Eccentric motions

When I got my tandem bike for my wife and I to ride I was stoked. I had wanted a tandem since I was about 14, when I first began having problems with my riding companion keeping up with me. It seemed like it would be more fun, more speed, better communication and cool all at the same time. It proved to be all of that and more.
After a few hours of riding the bike creaked like a cheap department store bike. Turned out to be the eccentric. For those that don’t know about eccentric bottom brackets, because you have 2 sets of cranks and 2 chains on the tandem, there has to be a method of tensioning the timing chain and by far the most common is that the front bottom bracket sits inside an eccentric adaptor in a much larger than usual frame shell. Hard to describe, but really very simple. By making the BB shell big and positioning the axle off centre, the position of the crank varies with the rotation of the adaptor piece.
Some eccentric systems use a pinch bolt arrangement. This is the cheapest method and it requires cutting the BB shell at the production stage. Most use a wedge anchoring system such that one segment of the round unit expands against the other when a bolt is tightened. Adjustment becomes a pretty simple rotate, hold, tighten. The bolt requires quite a lot of preload to keep the whole unit in position (remember all the crank’s force is trying to rotate that).
So the solution to the creaking problem was a healthy layer of Shimano anti-seize compound on all individual pieces prior to reassembly. You have to remove the cranks from the BB to do this, but current 2-piece cranks make this easy. Any little bits of dirt in the assembly, and they do seem to find their way in there during riding, contribute to the noises made. The anti-seize is not a permanent solution, but it does silence the tandem for many weeks (i.e. at least 1500 km riding).
What about the single speed?
Most people convert their old hardtail to a single speed via a tensioning gizmo that goes in place of the rear derailleur. A more recent, and more elegant, solution is the eccentricizer BB which produces only a tiny amount of adjustment, but enough that you can make it work (this device moves the BB bearings outboard of the frame in current 2-piece crank practice but the bearings are housed in an eccentric housing that moves the crank axle from the centre of the shell to nearly touching the shell).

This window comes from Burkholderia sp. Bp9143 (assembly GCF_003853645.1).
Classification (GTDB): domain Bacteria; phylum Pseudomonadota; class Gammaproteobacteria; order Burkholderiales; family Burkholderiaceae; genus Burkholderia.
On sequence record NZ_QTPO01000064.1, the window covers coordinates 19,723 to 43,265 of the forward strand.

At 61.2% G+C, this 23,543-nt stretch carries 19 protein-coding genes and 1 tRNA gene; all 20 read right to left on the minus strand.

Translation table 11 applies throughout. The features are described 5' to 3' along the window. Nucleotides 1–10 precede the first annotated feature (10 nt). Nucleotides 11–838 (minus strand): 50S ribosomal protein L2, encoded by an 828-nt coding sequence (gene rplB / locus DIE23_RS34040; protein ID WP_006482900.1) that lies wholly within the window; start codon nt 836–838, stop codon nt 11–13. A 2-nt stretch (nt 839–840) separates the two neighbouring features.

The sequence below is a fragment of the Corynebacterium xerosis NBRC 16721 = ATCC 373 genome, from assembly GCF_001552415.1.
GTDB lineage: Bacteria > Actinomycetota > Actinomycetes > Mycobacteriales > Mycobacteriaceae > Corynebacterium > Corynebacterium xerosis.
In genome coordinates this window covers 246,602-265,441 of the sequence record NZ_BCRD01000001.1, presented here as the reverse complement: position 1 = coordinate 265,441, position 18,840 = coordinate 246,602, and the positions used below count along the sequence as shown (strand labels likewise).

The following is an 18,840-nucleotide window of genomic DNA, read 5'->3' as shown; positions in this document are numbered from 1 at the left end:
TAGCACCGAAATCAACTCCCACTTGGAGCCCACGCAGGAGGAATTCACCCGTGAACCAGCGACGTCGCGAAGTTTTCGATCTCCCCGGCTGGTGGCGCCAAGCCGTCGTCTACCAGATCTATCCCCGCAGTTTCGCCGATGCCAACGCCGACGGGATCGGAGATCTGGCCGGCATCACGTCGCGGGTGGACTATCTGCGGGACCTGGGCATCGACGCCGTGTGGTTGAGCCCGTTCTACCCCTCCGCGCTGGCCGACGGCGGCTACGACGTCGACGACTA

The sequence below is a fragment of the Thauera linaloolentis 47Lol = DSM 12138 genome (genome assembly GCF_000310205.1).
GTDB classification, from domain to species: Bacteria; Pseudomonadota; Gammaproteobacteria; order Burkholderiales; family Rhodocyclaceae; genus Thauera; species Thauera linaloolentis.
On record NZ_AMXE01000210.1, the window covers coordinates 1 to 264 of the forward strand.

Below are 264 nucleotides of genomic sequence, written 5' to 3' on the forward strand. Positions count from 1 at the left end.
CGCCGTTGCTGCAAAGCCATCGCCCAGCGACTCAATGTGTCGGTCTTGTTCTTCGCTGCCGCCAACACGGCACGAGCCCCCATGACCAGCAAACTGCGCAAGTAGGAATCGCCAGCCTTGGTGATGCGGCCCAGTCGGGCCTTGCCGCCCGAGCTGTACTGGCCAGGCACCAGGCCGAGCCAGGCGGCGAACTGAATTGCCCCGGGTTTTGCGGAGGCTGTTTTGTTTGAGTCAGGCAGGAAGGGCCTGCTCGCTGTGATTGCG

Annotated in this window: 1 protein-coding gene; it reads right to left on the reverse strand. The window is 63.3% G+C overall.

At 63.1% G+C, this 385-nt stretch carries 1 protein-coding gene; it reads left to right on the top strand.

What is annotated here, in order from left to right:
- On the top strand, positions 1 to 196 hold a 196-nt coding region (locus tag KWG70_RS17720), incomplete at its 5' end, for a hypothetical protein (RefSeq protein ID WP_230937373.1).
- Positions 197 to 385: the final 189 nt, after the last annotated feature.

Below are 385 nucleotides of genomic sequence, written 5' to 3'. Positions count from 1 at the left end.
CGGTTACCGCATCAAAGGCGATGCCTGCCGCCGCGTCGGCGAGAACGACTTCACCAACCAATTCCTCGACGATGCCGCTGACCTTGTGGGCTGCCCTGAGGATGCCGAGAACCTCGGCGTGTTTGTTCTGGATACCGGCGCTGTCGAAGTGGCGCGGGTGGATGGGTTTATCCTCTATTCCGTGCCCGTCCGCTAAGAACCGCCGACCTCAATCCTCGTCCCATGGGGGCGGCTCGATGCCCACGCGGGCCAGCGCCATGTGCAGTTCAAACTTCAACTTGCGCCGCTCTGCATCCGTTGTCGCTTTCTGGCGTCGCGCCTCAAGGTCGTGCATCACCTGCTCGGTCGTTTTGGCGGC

Dedicated single speed frames, such as my Rig and the Trek 69r, have two different solutions. The Trek has sliding dropouts and a conventional BB. The Fisher uses a tandem style eccentric BB and normal dropouts. The Fisher does creak - mine has just started after several hours of use. A look at the web proves that everyone’s creaks. Many people seem to think that the noise cannot be quieted, ruining the quiet bliss that is single speeding. Tonight I hope to prove them wrong when I disassemble the eccentric and cover it in anti-seize.
One nice thing about the eccentric is that you can choose ground clearance by rotating the cranks upwards, or you can choose centre of gravity by rotating the cranks downwards. It even lets you try both to see how subtly the BB height in a frame design affects handling.

Keep those eccentrics greased and they’ll do their job quietly.